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We don’t need no (sex) education

Here’s the state of Texas leading the nation in yet another unflattering category.

In Texas and across the country, the rate of teenage births has declined significantly since its peak in 1991. Birth rates among teenagers in Texas dropped 43 percent between 1991 and 2012. In states like California and Connecticut, the drop was even larger, and nationwide, the rate declined 52 percent in that period.

But despite the improvements in the Lone Star State, it is faring worse than most. Texas has the nation’s fifth-highest birth rate among teenagers, behind Arkansas, Mississippi, Oklahoma and New Mexico. And Texas, where schools are not required to teach sex education, has the highest rate of repeat births among teenagers ages 15 to 19. Teenage birth cost Texas taxpayers $1.1 billion in health care, foster care and lost tax revenue in 2010, according to the National Campaign to Prevent Teen and Unplanned Pregnancy. Teenage mothers often drop out of school, specialists said, and their children are also likely to become teenage parents.

Gov. Rick Perry’s office said a drop in the birth rate among teenagers in the last decade corresponded with the state’s abstinence education program.

“Teen pregnancy is a multifaceted issue with many contributing factors,” a spokesman for Perry, Travis Considine, said. Among those factors, advocates said, are race, ethnicity and economic status.

Dr. Janet Realini, president of Healthy Futures of Texas, a nonprofit that works to prevent teenage and unplanned pregnancy, said that Texas’ often ineffective sex education helped explain the state’s comparatively high teenage birth rate. Other factors, she said, include the limited access to health care and insurance for the poor as well as the high rates of school dropouts and poverty.

“It’s this mentality that we’re Texas, we do it our way, we ignore science and kind of go with our gut,” said David Wiley, a professor of health education at Texas State University in San Marcos. “That Wild West mentality about public policy is not helpful.”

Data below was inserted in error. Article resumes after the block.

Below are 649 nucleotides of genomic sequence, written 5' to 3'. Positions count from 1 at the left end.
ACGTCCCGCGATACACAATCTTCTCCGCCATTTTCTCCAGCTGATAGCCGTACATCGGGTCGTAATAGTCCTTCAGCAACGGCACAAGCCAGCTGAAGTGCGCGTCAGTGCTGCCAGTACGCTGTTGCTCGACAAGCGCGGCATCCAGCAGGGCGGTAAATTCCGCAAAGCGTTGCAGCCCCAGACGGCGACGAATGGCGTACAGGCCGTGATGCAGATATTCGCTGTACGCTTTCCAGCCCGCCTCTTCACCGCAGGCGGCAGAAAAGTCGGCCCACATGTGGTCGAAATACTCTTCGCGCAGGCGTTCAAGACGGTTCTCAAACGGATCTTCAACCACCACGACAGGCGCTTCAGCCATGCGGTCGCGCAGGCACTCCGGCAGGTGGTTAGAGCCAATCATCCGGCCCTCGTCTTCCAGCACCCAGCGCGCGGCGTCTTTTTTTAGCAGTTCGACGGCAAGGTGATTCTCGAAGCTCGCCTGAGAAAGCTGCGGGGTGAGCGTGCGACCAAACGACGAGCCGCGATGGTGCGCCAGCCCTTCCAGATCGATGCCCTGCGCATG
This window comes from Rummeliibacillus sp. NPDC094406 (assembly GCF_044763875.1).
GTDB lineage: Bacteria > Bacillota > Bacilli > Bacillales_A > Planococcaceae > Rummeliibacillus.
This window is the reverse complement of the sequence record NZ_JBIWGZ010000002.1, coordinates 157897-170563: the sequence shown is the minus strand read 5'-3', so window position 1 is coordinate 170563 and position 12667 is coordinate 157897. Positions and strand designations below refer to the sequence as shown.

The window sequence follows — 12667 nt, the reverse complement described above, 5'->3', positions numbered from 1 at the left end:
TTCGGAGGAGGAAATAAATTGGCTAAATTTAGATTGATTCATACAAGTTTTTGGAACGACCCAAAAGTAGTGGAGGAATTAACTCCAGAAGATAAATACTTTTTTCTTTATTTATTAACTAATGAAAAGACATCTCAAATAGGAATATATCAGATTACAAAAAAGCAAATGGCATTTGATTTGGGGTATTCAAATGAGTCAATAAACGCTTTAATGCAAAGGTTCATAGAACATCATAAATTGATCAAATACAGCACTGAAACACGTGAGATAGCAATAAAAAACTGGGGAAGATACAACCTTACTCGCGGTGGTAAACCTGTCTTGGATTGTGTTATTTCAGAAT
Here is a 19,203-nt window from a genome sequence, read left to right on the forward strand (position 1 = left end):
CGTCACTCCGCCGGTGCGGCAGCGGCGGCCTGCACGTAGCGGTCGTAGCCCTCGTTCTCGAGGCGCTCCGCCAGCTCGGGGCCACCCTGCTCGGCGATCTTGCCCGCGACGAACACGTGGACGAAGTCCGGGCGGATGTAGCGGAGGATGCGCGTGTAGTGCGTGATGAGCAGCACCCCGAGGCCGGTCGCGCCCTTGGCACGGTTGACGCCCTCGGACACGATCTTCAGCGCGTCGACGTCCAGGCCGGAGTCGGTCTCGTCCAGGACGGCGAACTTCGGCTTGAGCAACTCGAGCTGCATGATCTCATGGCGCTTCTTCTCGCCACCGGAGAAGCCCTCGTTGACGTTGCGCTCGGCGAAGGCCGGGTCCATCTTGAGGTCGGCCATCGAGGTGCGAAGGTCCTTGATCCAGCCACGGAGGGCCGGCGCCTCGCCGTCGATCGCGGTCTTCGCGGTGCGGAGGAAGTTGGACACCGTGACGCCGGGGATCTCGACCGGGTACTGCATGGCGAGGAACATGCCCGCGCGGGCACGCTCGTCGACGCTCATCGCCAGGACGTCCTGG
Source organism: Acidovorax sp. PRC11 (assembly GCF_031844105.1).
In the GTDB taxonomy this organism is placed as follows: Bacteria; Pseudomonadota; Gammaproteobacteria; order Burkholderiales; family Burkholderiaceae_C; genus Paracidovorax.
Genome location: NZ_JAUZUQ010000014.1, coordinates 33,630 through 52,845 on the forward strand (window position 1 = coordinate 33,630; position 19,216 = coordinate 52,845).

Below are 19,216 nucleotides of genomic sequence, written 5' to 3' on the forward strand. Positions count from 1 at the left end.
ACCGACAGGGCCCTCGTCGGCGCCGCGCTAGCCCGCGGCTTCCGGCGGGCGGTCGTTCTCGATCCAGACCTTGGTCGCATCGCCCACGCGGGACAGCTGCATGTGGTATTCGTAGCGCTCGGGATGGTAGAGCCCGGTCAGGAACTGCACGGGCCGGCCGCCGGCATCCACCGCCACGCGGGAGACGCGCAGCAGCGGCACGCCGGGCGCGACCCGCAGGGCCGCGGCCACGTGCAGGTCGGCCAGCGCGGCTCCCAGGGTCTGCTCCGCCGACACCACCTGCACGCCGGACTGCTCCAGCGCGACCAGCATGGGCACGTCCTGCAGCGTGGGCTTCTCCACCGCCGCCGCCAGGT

One state with similar demographics to Texas is faring much better: California, which cut its teenage birth rate by 64 percent from 1991 to 2012. Melissa Peskin, an assistant professor at the University of Texas School of Public Health in Houston, said Texas could lower its teenage birth rate by following California’s example in areas like sex education and access to contraception.

Others are not convinced. Jonathan Saenz, president of Texas Values, which promotes family values and abstinence-focused sex education, said California’s abortion rate is higher than Texas’.

“In Texas, since when did we think it was a good idea to adopt any policy from California?” Saenz said.

“I don’t think the proper measure is how do we compare to other states,” he added. “It’s undeniable that not only in our state but across the country, teen birth rates are at historic lows.”

The real problem, he said, is the glamorization of sexual activity.

Boy, you couldn’t come up with a better illustration of what Professor Wiley is talking about if you tried. Jonathan Saenz is the perfect distillation of the idiotic theocracy that our state is beholden to. If you need to be reminded what 2014 is all about, think about him.

Anyway. As you might imagine, the recent budget cuts that slashed family planning funds and forced the closure of dozens of clinics didn’t help. It was so bad even some Republicans are now dimly aware that there’s a connection between unprotected sex and pregnancy. As usual, we’re in the position of hoping we can maybe get back to where we were a few years ago, which is better than where we are now but still way behind where we should be given the state’s robust population growth. Which means we’ll fall even farther behind California, and Colorado, too. Happy now, Jonathan?

On a side note, according to the Trib this story is one entry in a 10-part series on the flip side of state leaders’ aggressive pursuit of the “Texas Miracle”. Other entries will be found here, and see also their Hurting For Work series for more. Kudos on the reporting here, because Lord knows there’s a ton of stories like these out there needing to be told.

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